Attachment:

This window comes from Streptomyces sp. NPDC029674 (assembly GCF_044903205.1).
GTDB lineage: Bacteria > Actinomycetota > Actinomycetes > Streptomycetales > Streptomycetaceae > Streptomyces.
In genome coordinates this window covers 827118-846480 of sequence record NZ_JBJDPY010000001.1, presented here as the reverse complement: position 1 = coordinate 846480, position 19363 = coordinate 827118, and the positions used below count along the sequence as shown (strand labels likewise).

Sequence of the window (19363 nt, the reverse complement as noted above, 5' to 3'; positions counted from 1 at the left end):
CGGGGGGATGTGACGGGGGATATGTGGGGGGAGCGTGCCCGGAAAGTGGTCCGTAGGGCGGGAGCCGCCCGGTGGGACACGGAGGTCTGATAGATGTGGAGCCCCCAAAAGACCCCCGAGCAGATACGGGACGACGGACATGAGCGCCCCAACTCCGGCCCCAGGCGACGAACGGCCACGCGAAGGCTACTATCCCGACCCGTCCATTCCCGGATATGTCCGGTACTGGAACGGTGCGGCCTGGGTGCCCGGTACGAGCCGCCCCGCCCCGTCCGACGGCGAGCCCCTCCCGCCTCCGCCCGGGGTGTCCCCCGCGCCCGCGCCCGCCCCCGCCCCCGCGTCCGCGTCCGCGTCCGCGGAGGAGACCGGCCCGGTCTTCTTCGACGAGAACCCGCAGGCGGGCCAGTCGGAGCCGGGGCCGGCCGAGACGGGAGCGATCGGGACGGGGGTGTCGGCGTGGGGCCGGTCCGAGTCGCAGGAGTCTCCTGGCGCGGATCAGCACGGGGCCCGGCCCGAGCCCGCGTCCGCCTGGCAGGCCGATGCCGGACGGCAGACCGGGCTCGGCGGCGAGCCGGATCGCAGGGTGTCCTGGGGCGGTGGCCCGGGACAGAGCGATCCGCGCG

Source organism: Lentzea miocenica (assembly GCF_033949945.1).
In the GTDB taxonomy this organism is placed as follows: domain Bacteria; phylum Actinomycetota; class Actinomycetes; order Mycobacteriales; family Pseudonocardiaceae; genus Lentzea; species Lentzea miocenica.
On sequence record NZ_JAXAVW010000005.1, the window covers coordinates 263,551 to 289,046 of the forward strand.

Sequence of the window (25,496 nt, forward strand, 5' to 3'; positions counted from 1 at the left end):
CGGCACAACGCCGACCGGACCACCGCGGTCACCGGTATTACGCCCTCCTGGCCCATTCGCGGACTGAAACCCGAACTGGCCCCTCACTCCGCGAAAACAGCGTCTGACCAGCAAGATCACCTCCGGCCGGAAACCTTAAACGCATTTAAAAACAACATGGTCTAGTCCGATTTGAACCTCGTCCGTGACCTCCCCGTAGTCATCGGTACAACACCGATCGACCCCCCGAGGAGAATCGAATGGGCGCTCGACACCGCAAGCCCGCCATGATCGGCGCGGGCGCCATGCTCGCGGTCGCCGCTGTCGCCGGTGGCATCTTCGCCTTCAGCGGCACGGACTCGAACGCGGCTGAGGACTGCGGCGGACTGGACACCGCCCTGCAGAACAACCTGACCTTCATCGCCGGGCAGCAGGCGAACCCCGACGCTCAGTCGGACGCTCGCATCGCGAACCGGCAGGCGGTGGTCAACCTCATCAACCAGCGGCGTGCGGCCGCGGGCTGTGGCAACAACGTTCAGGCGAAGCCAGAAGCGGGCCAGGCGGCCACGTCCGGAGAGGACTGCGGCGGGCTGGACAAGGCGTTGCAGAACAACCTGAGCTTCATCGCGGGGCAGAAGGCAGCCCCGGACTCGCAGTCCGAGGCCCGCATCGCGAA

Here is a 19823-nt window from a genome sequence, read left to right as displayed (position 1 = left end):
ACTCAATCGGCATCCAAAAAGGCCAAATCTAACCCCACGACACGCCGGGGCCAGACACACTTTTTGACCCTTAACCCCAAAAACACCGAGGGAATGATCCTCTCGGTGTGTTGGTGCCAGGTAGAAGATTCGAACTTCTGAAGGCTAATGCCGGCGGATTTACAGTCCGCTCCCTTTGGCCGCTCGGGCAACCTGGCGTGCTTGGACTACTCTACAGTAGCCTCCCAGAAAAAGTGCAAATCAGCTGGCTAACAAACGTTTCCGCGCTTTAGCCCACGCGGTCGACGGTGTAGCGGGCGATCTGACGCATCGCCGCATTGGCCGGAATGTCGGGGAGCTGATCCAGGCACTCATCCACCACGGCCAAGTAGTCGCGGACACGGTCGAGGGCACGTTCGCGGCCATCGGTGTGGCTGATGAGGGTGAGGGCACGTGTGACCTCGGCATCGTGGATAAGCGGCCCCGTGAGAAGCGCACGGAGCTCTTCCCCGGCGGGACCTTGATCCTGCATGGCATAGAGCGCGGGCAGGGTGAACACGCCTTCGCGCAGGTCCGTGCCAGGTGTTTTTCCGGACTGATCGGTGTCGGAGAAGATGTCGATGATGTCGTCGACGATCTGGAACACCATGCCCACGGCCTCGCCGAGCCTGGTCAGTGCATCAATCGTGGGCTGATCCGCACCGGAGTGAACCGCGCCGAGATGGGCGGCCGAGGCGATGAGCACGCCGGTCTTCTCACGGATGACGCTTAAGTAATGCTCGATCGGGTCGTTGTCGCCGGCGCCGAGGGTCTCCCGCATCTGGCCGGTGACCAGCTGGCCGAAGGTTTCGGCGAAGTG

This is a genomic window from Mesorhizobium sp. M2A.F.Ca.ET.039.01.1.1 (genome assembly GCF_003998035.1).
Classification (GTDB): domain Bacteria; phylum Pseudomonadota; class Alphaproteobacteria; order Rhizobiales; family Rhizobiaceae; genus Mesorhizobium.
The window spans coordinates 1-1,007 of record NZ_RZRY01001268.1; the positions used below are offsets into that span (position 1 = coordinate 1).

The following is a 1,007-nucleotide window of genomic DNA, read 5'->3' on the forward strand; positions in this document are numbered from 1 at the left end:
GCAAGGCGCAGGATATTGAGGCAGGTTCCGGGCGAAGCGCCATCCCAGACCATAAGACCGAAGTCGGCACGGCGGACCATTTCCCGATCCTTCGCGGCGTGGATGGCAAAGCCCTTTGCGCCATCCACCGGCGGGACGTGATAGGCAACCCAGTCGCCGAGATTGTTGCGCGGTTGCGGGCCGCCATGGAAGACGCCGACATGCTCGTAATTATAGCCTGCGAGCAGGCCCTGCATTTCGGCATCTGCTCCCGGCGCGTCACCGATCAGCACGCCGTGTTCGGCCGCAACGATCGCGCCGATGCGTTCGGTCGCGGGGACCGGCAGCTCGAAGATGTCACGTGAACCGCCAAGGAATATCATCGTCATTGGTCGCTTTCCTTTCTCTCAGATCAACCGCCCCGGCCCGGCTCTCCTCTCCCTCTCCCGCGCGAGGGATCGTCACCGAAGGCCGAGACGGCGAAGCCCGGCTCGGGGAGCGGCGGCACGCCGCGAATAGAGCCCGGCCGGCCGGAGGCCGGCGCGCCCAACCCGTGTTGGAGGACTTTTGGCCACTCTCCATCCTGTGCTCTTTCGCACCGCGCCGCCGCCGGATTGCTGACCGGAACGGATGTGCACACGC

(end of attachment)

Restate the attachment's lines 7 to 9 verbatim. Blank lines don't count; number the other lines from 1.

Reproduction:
In the GTDB taxonomy this organism is placed as follows: domain Bacteria; phylum Actinomycetota; class Actinomycetes; order Mycobacteriales; family Pseudonocardiaceae; genus Lentzea; species Lentzea miocenica.
On sequence record NZ_JAXAVW010000005.1, the window covers coordinates 263,551 to 289,046 of the forward strand.

Sequence of the window (25,496 nt, forward strand, 5' to 3'; positions counted from 1 at the left end):